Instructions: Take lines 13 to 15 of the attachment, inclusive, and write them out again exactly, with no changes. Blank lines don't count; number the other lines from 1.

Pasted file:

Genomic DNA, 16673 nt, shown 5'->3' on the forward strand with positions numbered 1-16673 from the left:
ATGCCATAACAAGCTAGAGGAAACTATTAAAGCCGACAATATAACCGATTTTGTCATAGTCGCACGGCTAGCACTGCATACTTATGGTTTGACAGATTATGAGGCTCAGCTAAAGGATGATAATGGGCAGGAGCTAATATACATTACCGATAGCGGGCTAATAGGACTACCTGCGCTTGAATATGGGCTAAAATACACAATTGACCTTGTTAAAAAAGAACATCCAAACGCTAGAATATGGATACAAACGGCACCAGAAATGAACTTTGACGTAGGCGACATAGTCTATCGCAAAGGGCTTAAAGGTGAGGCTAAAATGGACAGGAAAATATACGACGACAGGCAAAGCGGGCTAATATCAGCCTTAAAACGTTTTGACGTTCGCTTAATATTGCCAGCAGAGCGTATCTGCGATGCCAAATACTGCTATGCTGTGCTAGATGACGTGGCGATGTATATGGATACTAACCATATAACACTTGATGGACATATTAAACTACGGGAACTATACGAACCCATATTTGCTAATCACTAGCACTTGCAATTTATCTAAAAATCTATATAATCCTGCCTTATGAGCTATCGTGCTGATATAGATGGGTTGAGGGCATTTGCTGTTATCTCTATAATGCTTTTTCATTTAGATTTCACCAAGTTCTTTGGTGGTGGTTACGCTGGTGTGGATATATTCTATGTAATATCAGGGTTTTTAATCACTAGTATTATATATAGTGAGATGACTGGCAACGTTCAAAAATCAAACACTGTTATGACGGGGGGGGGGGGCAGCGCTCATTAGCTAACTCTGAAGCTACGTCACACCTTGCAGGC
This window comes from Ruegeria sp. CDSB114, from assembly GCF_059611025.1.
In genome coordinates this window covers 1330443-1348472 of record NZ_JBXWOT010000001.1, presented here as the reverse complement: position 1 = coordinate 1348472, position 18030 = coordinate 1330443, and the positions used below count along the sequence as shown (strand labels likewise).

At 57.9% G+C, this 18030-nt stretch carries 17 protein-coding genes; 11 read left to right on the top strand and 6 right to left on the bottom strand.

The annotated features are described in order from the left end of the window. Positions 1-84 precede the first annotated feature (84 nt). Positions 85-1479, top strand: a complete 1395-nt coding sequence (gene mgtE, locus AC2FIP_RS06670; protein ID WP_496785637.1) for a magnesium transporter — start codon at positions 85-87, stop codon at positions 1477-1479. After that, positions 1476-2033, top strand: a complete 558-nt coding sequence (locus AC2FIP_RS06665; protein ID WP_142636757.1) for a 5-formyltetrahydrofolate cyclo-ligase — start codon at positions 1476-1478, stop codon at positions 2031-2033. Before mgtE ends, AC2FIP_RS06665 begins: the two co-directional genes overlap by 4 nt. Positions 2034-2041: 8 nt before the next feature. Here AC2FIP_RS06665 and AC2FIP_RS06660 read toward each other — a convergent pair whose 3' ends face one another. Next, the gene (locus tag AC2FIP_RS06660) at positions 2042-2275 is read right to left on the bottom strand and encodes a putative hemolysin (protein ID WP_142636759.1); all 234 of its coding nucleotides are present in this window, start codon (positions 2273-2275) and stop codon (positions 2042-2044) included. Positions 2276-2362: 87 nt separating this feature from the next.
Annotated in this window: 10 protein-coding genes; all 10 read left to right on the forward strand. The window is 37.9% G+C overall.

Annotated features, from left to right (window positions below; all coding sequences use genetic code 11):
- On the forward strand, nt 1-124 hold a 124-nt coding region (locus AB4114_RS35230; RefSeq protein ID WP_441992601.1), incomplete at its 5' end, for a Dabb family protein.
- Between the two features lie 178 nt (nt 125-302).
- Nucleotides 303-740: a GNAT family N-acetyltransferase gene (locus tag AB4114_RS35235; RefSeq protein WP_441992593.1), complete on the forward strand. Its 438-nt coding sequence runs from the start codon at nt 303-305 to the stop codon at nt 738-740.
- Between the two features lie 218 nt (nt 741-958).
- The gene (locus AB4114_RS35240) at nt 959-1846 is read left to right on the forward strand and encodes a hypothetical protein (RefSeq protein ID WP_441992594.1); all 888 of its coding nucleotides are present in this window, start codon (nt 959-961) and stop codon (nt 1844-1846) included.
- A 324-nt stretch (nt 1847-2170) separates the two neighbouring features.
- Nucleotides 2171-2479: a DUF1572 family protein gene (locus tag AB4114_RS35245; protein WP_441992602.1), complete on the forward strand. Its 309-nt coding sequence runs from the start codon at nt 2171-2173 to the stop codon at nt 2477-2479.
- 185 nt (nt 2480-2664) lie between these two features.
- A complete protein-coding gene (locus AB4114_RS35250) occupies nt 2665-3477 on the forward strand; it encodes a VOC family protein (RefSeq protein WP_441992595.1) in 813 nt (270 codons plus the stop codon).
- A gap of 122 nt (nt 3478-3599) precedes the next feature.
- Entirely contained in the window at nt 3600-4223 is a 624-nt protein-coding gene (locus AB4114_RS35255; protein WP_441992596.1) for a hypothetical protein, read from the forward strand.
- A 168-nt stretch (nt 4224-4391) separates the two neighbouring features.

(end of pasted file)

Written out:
- The gene (locus AB4114_RS35240) at nt 959-1846 is read left to right on the forward strand and encodes a hypothetical protein (RefSeq protein ID WP_441992594.1); all 888 of its coding nucleotides are present in this window, start codon (nt 959-961) and stop codon (nt 1844-1846) included.
- A 324-nt stretch (nt 1847-2170) separates the two neighbouring features.
- Nucleotides 2171-2479: a DUF1572 family protein gene (locus tag AB4114_RS35245; protein WP_441992602.1), complete on the forward strand. Its 309-nt coding sequence runs from the start codon at nt 2171-2173 to the stop codon at nt 2477-2479.